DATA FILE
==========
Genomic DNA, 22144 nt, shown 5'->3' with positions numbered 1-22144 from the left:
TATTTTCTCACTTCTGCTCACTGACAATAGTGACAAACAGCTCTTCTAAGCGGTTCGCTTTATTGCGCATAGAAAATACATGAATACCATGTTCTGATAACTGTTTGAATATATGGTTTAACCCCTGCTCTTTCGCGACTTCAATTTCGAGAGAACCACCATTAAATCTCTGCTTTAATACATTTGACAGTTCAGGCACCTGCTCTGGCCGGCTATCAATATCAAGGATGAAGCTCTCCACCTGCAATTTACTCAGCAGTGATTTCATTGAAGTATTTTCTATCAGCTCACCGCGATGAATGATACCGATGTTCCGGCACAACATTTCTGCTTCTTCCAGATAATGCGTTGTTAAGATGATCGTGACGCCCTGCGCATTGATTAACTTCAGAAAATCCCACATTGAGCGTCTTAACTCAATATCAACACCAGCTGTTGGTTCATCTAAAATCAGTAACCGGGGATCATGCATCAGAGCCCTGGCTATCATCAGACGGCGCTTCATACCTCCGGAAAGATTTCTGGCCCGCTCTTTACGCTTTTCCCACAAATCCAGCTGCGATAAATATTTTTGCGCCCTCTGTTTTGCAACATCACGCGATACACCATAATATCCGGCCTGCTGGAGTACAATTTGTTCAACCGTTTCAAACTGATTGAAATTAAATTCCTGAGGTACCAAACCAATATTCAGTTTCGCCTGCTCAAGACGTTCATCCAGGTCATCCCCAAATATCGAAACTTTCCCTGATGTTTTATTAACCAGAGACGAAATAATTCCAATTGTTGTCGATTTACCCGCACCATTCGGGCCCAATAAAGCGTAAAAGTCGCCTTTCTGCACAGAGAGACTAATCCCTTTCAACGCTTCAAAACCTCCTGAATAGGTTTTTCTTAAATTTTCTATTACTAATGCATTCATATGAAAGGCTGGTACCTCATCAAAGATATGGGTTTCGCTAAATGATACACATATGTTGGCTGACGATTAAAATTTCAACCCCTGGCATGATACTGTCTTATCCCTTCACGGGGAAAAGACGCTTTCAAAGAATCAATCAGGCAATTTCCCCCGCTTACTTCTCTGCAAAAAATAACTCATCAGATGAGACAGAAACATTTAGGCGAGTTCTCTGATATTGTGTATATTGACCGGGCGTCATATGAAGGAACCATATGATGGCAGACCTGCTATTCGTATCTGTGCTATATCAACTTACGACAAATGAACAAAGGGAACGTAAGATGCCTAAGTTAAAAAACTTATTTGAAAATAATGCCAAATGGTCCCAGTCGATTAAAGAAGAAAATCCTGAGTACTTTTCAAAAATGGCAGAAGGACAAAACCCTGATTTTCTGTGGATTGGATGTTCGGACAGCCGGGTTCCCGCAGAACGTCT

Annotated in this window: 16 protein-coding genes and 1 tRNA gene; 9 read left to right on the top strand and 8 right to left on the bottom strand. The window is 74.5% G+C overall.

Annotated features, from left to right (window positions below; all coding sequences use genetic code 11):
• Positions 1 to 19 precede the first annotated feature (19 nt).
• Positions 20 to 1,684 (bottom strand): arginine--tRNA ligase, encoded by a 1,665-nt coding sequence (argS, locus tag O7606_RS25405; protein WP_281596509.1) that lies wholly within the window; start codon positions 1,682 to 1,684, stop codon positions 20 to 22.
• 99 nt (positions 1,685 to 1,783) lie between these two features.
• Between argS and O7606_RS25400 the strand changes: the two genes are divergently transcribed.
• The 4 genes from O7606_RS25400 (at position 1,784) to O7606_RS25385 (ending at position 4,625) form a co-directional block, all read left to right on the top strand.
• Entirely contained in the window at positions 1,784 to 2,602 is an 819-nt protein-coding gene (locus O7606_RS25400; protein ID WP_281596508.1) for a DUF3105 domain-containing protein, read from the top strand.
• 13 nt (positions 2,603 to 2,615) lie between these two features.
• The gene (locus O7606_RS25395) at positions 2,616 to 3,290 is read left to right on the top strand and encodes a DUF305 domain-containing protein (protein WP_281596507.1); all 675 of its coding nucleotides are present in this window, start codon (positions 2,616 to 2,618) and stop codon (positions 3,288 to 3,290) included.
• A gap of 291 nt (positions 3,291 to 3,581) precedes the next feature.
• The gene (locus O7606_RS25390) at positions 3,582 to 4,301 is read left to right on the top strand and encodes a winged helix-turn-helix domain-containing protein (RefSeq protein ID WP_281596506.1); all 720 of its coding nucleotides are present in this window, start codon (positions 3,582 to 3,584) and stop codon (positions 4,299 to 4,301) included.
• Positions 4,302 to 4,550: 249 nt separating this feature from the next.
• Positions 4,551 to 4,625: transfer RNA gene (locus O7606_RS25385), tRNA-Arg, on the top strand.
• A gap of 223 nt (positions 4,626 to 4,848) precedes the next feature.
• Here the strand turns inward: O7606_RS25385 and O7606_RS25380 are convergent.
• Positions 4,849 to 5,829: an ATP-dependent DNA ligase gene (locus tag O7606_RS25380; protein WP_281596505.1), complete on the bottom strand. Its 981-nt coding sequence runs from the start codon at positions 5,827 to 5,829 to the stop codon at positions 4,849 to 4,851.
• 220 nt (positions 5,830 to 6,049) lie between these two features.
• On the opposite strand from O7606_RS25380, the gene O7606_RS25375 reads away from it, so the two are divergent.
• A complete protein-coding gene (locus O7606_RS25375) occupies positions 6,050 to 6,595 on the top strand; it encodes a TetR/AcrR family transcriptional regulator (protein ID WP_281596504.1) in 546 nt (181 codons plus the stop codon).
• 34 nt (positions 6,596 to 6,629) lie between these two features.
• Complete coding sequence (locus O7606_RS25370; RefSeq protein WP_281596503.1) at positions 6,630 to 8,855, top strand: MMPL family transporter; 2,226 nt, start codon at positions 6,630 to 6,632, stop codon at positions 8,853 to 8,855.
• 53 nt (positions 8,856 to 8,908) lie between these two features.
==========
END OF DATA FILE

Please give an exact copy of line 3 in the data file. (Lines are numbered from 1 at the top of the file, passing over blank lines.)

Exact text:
Annotated in this window: 16 protein-coding genes and 1 tRNA gene; 9 read left to right on the top strand and 8 right to left on the bottom strand. The window is 74.5% G+C overall.